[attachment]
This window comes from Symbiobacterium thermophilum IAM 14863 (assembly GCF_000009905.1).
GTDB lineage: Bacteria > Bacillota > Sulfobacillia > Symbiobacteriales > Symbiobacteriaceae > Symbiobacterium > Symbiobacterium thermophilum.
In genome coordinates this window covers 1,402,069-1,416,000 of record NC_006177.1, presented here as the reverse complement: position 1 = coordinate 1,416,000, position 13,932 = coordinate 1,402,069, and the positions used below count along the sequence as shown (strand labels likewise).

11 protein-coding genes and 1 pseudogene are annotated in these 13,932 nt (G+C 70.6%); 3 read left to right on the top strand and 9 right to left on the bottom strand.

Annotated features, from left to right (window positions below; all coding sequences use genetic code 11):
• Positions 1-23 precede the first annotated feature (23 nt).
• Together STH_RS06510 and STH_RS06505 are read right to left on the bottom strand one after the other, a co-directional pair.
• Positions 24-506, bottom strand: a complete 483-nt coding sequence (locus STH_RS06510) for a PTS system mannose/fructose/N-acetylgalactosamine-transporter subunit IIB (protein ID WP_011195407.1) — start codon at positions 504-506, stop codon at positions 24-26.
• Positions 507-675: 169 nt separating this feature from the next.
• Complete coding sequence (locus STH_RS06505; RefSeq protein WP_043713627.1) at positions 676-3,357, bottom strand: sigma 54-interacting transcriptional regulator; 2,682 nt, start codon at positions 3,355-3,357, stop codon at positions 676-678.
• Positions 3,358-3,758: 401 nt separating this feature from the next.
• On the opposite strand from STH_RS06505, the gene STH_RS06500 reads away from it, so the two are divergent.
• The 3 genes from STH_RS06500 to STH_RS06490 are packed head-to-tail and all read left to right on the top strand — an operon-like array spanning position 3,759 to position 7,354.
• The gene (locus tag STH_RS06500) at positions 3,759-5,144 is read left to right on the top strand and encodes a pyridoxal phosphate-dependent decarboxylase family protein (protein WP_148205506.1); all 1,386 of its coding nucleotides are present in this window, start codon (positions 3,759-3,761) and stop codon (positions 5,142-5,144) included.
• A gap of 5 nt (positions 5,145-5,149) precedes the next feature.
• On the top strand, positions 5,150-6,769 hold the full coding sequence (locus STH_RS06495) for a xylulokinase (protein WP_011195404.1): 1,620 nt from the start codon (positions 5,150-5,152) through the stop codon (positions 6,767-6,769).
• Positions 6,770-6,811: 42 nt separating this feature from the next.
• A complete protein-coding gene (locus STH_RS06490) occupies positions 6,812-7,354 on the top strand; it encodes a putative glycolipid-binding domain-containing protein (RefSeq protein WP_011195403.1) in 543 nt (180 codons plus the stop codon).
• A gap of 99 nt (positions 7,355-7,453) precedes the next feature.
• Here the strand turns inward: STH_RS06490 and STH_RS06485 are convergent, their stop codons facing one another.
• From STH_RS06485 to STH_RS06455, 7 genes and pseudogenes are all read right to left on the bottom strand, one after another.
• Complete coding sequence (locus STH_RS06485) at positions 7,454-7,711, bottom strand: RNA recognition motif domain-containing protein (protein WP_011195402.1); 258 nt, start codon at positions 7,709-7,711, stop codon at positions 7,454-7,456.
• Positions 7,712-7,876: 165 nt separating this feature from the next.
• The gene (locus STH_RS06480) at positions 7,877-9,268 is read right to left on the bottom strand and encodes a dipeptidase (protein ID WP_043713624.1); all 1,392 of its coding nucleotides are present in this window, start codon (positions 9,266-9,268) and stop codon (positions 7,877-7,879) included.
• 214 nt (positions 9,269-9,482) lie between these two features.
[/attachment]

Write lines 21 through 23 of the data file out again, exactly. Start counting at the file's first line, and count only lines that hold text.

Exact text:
• From STH_RS06485 to STH_RS06455, 7 genes and pseudogenes are all read right to left on the bottom strand, one after another.
• Complete coding sequence (locus STH_RS06485) at positions 7,454-7,711, bottom strand: RNA recognition motif domain-containing protein (protein WP_011195402.1); 258 nt, start codon at positions 7,709-7,711, stop codon at positions 7,454-7,456.
• Positions 7,712-7,876: 165 nt separating this feature from the next.